“Ran off? From the great Don Lockwood?” And he had to be careful to keep the smirk from getting too smug; Don’s ego could be fragile at the most inopportune times.

“Oh, not some silly film actor. Far too pedestrian for the likes of Miss Kathy Selden. She’s only impressed by serious actors.” Don’s voice was light, but Cosmo knew him well enough and long enough to hear the notes of insecurity and bitterness.

A suspicion was forming in Cosmo’s mind as he remembered the way Don had sought assurance at the party. “I’m getting the feeling you’d met her before,” he said, coming over to stand next to Don, leaning in so their shoulders and arms pressed together.

“Yes, well, after you so cruelly abandoned me in the street—” Don jostled his arm a bit to show there were no hard feelings—“I wound up in her car, and she gave me a ride home to change from that ruined tuxedo. We had an exchange of opinions.”

Cosmo raised his eyebrows. “An exchange of opinions, huh?”

“Yes, well, in Miss Selden’s opinion film actors are mere clowns of no talent whatsoever and the only real acting to be found can be found on the stage.”

“First of all, I resent that. It takes a lot of talent to be a clown.” Don grinned over at him, and he continued on before he could get a word in. “And furthermore, I find it odd that a young lady friendly enough to give you a ride out of her way would also take the time to disparage your profession completely unprovoked.”

“Honest, it was! There we were, finally sorting out that I was a famous movie star and not an infamous gangster—”

“I’m sorry, what? Only a person who’d never seen a gangster before would ever accuse you—”

“And just when she’s starting to warm up to me she bursts out with this insult!” Don finished, rudely ignoring Cosmo’s interruption.

“Starting to warm up to you, was she?” Cosmo said, a niggling suspicion taking root in his mind.

Don looked a little abashed. “Well, I was maybe testing the waters a bit to see if she might be willing to be a bit more friendly, once she knew who I was.”

Cosmo rolled his eyes. “Oh, heaven forbid there be someone not willing to immediately swoon into the arms of the great Don Lockwood.”

“Aw, you seem plenty willing most of the time,” Don said, slipping an arm around Cosmo’s waist.

Cosmo gave him an unimpressed look. “Yeah, well, I knew you before you were great. That’s an entirely different story. And you keep trying to change the subject away from this girl.”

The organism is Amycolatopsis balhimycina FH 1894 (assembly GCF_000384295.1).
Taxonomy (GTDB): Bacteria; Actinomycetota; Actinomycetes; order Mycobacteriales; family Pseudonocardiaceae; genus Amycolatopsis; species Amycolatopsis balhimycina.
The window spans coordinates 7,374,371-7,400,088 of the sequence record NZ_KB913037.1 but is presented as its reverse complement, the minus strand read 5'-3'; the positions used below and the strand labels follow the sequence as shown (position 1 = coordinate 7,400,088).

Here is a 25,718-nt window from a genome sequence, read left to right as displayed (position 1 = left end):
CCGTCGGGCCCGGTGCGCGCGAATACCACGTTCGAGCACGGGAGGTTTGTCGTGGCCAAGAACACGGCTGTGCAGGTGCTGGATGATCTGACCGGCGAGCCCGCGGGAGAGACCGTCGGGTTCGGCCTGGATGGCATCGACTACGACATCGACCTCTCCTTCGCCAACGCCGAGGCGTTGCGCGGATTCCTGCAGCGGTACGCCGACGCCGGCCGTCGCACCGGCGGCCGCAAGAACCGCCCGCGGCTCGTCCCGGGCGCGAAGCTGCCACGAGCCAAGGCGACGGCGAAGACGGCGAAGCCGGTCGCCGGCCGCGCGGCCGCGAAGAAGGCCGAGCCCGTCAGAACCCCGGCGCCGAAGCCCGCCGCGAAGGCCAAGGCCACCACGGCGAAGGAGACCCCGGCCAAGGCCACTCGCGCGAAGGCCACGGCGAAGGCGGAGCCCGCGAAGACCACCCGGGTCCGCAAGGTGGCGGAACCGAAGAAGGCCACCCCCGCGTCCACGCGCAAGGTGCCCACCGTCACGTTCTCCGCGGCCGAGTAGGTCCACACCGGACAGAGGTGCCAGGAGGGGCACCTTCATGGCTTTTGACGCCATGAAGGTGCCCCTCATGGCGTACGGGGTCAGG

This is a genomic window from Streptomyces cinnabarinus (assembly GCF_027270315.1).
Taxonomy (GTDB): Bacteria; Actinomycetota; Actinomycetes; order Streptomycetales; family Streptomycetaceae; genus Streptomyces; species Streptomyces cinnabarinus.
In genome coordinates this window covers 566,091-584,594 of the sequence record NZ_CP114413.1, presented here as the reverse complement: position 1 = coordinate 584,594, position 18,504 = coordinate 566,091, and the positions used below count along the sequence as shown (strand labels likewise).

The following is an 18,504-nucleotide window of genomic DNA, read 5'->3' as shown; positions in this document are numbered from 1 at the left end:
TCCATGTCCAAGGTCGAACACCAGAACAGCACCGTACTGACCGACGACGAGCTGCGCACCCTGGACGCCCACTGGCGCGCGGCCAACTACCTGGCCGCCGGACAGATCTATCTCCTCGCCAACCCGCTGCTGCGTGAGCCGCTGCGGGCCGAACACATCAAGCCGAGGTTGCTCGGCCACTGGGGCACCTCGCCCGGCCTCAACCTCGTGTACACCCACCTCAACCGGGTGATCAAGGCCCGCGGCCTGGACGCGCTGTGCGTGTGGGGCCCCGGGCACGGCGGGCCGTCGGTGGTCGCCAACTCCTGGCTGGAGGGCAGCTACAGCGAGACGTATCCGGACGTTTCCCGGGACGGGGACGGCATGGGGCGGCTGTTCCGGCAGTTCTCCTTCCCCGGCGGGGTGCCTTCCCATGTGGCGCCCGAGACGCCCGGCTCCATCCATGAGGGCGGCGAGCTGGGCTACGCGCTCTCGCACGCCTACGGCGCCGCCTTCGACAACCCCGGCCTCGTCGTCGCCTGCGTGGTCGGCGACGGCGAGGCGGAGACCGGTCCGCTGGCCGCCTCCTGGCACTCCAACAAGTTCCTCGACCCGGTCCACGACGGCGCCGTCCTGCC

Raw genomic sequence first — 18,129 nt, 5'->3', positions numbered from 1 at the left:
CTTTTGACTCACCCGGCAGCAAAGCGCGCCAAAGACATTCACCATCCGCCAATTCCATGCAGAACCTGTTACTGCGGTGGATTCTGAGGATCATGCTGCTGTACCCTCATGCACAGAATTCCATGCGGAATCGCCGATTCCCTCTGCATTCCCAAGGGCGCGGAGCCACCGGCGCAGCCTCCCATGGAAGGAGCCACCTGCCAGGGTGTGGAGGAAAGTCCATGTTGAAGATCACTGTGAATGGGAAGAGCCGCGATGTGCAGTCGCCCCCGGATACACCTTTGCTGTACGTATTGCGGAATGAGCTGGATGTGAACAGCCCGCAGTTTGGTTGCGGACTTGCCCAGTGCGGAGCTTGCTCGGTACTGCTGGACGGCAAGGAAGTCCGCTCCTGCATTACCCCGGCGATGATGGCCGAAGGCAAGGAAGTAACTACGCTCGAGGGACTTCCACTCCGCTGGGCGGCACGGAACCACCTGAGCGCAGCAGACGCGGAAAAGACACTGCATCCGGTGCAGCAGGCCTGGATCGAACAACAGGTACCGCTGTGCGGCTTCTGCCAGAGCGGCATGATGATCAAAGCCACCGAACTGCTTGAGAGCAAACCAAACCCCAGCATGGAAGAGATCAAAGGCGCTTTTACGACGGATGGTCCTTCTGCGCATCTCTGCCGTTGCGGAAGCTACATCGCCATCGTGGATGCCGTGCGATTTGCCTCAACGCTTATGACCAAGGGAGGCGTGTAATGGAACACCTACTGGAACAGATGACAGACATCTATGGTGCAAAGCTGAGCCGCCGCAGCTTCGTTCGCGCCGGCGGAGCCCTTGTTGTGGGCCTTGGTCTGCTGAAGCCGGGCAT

Don threw up his hands and rolled his eyes. “Well, maybe I was the slightest bit overbearing in my reaction when she jumped out of that cake. And maybe I’d like the chance to apologize, or at least to see that she doesn’t despise me entirely for it.”

“It’s not like you to get this caught up,” Cosmo said. “You don’t normally care so much about what the fans say.”

“Well, this one’s different.”

“I can see that much.”

Don turned to him, suddenly serious and intent. “Hey now, Cos, I’ll drop this in a second if you want me to. She just got under my skin a bit, you know, saying I wasn’t a real actor. Hit a sort of a nerve, what with the way I started out, you know. But she doesn’t really mean anything to me, not compared to you.”

“Aw, Don,” Cosmo said, surprised by the sincerity. “Well. She was awfully cute, at least the glimpse I got of her. Suppose it wouldn’t hurt anything to try to find her again. Just so you can apologize for being such an ass, mind.” And just so Don could get her off his mind.


But despite both of their best efforts, Don’s Miss Selden was nowhere to be found. The search had apparently been made all the harder by Lina’s interference; Cosmo actually felt a little guilty for mocking that cake in Lina’s face, knowing now that it had meant the poor girl’s job.

And then the whole search got a bit pushed aside by the bustle of changing over to talking pictures, once RF understood how much money they stood to make. Not to mention Don getting discouraged by the news of what Lina had done.

Cosmo’d never seen Don like this before. Frankly he was getting a little concerned; the man did little more than sulk about with that long face of his. Cos could scarcely get a laugh out of him these days.

So all told he was more relieved than anything the day he realized one of the dancing girls in the background of a scene looked familiar.

And Don was incandescent when he told him.

He felt something heavy sink in his stomach for a moment, but pushed it aside. Don always came back to him. They always came back to each other.

He reminded himself of that as Don led the girl away. He pasted on a grin in the face of RF and Roscoe’s pitying and calculating looks.

She really was a cute girl. Very pretty. And a hell of an attitude; a real firecracker. Sweet, too, the way she got so flustered and abashed when Don wholeheartedly endorsed her getting the part RF was offering. A thoroughly nice girl; not exactly the type Don usually went for, but Cosmo could certainly understand the appeal.

He was a little surprised to find when they came back from their little tête-à-tête, the smile he greeted them with was genuine. But Don just looked so happy, and the girl’s smile was so lovely, and he could see how nervous her eyes were. She wanted him to like her, which boded well for now.

“Cos, this is Kathy, Kathy Selden. And Kathy, this is Cosmo Brown, my best friend.” Don had hold of Kathy’s arm and was reaching out to lay a hand on Cosmo’s shoulder as well.

“It’s lovely to meet you,” Kathy said, to all appearances in complete sincerity. “And I’m so sorry about earlier; Don’s explained everything to me.”

“Quite all right, he could do with a few more people standing up to him,” Cosmo said, shaking her hand. “And I’m glad to finally meet you, Miss Selden. We really have been turning the town upside down looking for you.”